The mechanisms controlling heat and mass transfer on frying of beetburgers. I. The influence of the composition and comminution of meat raw material
Publikation/Tidskrift/Serie: Journal of Food Engineering
Heat and mass transfer in minced meat patties (D = 100 mm, H = 10 mm) were studied during frying from the frozen state (-20 degreesC) to a Centre temperature of 72 degreesC in a double-sided pan fryer. The chemical composition of the meat raw material was varied to study the effect of the water, fat and connective tissue content and the water-protein ratio on the mass transfer (total loss. fat and water losses, shrinkage of the fried patties) and the heat transfer, by recording the time-temperature course at the Centre and 2 rum below the surface. The higher initial water content in the meat patties contributed to a faster thawing time in both the core and 2 min below the surface of the hamburger. The results showed that the higher the shrinkage in diameter of the meat patties. the more fat and total losses, which in turn was related to the amount of connective tissue. This investigation suggests that water and fat losses influence heat transfer and they should be separated. The latter influences mainly the heat transfer in the central core of the thawed beefburgers, whereas in the neighbourhood of crust formation at the surface of the burger. water evaporation losses mainly prolong the frying time. The degree of comminution had no significant effect on the heat and mass transfer.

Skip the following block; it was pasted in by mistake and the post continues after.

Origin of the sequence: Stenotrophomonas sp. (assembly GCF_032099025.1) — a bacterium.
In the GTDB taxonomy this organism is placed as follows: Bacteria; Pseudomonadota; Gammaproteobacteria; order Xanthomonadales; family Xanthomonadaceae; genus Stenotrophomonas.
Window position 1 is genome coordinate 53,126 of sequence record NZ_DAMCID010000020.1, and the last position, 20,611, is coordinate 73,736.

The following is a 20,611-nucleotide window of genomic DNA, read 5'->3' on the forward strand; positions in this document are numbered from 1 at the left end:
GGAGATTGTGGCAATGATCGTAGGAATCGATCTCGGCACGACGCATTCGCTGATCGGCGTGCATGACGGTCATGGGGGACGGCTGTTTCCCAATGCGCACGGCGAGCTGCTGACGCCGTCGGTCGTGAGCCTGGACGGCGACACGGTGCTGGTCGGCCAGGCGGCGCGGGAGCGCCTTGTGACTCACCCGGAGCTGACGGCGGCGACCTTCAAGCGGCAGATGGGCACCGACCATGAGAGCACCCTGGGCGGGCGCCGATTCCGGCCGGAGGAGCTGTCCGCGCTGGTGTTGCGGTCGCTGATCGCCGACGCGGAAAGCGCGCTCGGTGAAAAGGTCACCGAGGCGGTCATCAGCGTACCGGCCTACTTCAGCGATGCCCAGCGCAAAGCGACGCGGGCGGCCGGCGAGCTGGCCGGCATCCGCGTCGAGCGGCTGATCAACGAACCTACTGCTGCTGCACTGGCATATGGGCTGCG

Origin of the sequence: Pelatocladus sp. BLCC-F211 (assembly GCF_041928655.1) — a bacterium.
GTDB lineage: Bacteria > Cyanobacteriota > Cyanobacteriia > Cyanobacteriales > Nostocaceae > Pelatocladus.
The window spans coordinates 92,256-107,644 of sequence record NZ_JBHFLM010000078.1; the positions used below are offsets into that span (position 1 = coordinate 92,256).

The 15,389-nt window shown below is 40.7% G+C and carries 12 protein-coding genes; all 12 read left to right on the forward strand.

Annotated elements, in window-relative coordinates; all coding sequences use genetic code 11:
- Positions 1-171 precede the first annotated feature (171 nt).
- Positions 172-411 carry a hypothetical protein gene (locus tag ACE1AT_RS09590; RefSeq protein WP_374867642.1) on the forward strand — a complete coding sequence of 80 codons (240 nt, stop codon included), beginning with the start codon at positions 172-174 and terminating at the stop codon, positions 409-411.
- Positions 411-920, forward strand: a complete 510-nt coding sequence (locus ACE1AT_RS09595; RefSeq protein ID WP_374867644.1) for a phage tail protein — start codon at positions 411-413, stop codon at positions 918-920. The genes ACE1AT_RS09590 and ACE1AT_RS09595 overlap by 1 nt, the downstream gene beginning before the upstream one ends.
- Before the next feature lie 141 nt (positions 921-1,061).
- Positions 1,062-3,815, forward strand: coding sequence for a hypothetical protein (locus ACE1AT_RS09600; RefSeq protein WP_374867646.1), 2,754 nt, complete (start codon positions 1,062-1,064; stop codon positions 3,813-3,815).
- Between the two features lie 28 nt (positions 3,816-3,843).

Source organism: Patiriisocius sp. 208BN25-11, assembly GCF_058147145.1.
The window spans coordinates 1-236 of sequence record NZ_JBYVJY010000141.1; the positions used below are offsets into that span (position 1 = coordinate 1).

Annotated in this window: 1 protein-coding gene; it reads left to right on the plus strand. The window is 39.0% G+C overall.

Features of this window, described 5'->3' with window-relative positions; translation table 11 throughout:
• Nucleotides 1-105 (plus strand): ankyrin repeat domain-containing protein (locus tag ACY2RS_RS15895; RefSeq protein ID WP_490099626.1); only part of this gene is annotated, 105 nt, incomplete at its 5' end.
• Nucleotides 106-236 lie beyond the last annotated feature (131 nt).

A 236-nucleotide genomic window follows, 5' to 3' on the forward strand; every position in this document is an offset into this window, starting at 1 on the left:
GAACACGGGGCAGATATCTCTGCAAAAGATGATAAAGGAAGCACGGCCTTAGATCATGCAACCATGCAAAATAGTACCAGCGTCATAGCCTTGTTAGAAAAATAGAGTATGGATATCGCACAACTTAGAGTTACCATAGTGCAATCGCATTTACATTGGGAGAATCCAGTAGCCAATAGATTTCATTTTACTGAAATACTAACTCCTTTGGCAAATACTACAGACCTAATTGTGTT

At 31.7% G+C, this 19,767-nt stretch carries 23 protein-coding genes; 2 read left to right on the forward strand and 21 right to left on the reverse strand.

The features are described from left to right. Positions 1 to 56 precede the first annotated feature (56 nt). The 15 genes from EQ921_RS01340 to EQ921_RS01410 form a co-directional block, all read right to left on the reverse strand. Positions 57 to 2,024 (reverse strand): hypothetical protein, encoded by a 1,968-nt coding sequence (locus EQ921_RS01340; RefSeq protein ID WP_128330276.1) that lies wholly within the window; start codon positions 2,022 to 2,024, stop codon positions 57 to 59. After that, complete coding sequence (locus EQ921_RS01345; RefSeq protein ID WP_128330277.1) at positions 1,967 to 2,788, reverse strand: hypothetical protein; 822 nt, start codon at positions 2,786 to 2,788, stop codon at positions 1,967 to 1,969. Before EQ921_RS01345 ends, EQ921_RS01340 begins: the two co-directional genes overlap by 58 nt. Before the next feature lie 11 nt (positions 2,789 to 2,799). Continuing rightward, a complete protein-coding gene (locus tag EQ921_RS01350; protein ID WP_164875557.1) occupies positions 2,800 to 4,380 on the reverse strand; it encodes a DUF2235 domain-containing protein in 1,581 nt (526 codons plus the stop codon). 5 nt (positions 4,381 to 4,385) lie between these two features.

- Heat and mass transfer
- Fat and water loss
- Frying time
- Connective tissue content
- ISSN: 0260-8774